Ancient traditions carried from generations over eons of time would serve to tell the story. It begins here:
The Hetu, Luoshu and Nine Palaces
The Hetu “Yellow River Chart” and the Luoshu “Inscription of the River Luo” are two cosmological diagrams used in ancient China. This means they followed the stars, i.e., sun, moon, and planets. They knew something was moving through time. That the same constellations they saw today would re-appear a year later. This movement of the stars became known as the Great Unity of the Nine Palaces and were to be employed by both Taoists and Confucians and serve to explain the correlation of the hexagrams of the (I Ching) Yijing “Book of Changes” with the universe and human life. They are also used in geomancy (fengshui). The two diagrams shown here, are first mentioned in the chapter Guming of the Confucian Classic Shangshu “Book of Documents”, described earlier, where it is said that the three precious jades and the hetu are stored in the Eastern Chamber. It can thus be assumed that the Hetu was a kind of jade stone the texture of which were interpreted as the eight trigrams (bagua of the (I Ching) Yijing. It is here that it all begins with patterns that could be easily followed.
During the Han period (206 BC-220 AD) commentator Kong Anguo is the first who mention the Shangshu, one of the Five Classics of ancient Chinese literature. It is a collection of rhetorical prose attributed to figures of ancient China and served as the foundation of Chinese political philosophy for over 2,000 years. This, along with the legend of a dragon horse (longma) that emerged from the Yellow River and whose back was patterned with the shape of the eight trigrams. The longma was a fabled winged horse with dragon scales in Chinese mythology. Seeing a longma was an omen of a legendary sage-ruler.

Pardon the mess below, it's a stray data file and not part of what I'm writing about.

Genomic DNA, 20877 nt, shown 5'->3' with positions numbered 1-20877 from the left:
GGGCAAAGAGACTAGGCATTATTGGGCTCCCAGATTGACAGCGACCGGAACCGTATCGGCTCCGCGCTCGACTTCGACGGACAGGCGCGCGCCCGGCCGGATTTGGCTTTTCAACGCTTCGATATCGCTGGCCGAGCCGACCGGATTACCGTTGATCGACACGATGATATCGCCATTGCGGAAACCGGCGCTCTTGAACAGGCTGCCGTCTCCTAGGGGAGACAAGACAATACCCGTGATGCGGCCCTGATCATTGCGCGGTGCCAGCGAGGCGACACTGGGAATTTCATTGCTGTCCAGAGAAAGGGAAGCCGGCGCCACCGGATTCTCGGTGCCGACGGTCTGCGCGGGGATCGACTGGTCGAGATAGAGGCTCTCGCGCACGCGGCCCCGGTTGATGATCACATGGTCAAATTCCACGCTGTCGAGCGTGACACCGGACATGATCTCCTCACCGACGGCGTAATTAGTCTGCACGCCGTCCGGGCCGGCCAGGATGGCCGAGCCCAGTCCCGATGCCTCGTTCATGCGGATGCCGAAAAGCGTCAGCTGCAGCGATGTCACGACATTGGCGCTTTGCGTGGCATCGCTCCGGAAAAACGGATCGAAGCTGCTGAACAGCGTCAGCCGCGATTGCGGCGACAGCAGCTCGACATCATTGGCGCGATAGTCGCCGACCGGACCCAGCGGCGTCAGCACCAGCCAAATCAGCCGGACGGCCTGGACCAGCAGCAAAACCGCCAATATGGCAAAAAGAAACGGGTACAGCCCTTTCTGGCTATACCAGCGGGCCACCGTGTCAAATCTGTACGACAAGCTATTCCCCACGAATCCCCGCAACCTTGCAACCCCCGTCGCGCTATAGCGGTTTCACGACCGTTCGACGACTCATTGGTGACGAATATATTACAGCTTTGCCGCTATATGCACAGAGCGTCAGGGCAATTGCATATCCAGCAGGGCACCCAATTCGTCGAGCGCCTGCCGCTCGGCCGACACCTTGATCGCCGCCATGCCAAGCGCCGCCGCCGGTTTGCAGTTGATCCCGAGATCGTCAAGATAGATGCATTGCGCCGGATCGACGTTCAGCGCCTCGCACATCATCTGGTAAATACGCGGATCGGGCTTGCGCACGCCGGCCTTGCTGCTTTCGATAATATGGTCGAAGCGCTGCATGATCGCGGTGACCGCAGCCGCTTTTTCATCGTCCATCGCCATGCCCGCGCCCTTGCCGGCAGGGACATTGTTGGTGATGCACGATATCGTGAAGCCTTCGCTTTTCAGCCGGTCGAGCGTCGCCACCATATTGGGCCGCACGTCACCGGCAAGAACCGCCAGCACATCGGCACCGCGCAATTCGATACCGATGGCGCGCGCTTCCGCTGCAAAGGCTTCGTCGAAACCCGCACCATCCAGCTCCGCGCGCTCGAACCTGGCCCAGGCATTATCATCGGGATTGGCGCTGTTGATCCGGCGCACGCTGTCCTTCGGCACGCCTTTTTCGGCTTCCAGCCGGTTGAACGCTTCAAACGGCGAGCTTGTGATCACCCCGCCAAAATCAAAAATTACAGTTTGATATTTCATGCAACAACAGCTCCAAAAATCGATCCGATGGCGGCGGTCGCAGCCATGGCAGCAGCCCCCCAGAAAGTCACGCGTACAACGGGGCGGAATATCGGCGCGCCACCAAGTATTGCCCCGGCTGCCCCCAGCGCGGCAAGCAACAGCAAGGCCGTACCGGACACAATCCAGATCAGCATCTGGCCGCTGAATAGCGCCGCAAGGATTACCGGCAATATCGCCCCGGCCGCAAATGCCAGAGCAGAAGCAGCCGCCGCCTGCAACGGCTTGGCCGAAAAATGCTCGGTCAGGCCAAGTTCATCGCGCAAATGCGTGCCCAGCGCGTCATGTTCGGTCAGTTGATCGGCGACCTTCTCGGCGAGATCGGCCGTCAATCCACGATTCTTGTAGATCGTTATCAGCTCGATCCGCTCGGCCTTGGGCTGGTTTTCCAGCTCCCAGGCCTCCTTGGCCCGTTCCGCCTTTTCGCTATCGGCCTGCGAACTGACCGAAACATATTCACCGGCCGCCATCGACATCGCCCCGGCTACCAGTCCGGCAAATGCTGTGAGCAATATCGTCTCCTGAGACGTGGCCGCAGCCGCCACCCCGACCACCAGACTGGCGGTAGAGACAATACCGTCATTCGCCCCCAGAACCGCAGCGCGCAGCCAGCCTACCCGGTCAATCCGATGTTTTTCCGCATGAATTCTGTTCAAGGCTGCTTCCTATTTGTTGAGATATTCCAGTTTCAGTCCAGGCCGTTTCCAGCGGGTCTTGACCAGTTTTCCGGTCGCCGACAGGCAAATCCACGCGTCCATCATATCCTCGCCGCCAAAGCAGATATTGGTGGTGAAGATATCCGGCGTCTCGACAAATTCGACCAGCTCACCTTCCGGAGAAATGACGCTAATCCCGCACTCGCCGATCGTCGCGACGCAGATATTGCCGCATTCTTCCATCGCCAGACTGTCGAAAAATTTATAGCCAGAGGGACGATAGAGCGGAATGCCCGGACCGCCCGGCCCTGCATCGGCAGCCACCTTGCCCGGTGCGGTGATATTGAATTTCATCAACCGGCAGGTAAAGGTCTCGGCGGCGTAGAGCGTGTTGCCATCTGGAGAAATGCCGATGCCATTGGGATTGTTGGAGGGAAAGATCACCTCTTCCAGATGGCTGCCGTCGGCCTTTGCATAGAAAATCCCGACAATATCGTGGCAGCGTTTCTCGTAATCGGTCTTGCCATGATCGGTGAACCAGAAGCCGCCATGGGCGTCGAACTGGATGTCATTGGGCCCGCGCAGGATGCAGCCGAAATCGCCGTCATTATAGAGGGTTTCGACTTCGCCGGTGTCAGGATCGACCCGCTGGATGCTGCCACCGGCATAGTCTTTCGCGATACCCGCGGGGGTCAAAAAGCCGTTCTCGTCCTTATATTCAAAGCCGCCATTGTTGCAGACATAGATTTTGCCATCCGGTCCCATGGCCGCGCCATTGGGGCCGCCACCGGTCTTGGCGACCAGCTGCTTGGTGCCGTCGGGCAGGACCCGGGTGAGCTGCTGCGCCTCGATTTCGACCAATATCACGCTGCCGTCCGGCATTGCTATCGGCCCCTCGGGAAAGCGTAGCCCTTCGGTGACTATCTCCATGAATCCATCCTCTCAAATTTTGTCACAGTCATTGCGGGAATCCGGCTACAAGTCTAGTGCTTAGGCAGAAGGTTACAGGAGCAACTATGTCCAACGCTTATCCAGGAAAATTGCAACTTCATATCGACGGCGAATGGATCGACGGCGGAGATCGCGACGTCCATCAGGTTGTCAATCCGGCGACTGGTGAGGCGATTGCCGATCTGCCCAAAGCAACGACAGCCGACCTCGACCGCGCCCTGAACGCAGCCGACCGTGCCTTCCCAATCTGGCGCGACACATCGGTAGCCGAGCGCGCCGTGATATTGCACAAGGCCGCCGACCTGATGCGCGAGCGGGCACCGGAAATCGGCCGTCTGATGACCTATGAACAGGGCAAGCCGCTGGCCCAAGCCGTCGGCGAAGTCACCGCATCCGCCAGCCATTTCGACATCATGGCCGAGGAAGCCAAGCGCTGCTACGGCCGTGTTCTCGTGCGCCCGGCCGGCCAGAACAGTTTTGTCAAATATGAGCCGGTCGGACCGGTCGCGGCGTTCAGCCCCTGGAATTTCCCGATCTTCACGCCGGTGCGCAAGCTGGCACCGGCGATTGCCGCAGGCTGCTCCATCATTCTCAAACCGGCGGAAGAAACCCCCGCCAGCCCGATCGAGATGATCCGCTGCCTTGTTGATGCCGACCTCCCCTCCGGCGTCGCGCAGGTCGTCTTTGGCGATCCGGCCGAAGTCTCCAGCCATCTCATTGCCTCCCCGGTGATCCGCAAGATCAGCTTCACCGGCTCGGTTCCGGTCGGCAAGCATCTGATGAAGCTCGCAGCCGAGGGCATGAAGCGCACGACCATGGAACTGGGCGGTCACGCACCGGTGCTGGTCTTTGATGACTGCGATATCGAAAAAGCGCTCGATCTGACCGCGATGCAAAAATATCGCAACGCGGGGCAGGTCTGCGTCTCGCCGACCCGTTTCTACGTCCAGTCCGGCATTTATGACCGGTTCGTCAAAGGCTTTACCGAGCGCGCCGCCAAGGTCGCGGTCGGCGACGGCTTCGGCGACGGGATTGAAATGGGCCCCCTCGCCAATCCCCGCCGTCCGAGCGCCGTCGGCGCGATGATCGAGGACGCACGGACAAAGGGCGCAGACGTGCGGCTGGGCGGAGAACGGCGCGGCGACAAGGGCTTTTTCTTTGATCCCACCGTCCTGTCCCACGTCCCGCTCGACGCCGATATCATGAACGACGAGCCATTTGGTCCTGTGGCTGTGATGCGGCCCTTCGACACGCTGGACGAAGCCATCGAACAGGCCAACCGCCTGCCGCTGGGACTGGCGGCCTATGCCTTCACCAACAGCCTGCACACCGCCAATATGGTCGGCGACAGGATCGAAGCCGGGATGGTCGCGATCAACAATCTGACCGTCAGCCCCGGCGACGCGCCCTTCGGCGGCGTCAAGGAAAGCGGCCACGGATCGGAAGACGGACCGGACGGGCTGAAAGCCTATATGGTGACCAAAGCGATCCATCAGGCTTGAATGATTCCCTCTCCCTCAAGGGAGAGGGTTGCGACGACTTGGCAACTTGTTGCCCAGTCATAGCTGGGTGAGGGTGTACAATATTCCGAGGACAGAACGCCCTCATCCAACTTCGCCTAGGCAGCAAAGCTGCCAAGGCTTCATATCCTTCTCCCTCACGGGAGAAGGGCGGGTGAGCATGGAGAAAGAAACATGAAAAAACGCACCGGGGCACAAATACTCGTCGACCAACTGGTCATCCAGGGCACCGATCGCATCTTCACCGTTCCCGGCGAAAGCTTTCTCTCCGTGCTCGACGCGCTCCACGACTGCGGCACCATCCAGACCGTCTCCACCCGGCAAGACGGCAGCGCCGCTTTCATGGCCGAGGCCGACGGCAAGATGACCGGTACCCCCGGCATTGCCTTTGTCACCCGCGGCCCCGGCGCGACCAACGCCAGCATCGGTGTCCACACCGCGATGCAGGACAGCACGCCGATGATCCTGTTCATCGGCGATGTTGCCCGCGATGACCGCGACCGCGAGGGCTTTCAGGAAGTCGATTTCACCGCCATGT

The diagram seen on the back of the horse was the so-called “Yellow River Chart” that was written down by the shaman Fu Xi and preserved as the eight trigrams. As an auspicious omen, the horse regularly appeared during the reigns of the virtuous rulers, (Yao, Shun, and Yu).
Confucius would later complain that during his lifetime, the horse did not appear again, which was a bad portent of unlucky times. The Inscription of the River Luo is first mentioned in the book Guanzi, where it is said that a dragon turtle (longgui) left the waters of the River Luo, so that an inscription was seen on its back, actually also a pattern of the shell, that could be interpreted as the eight trigrams in a constellation different to that on the Hetu.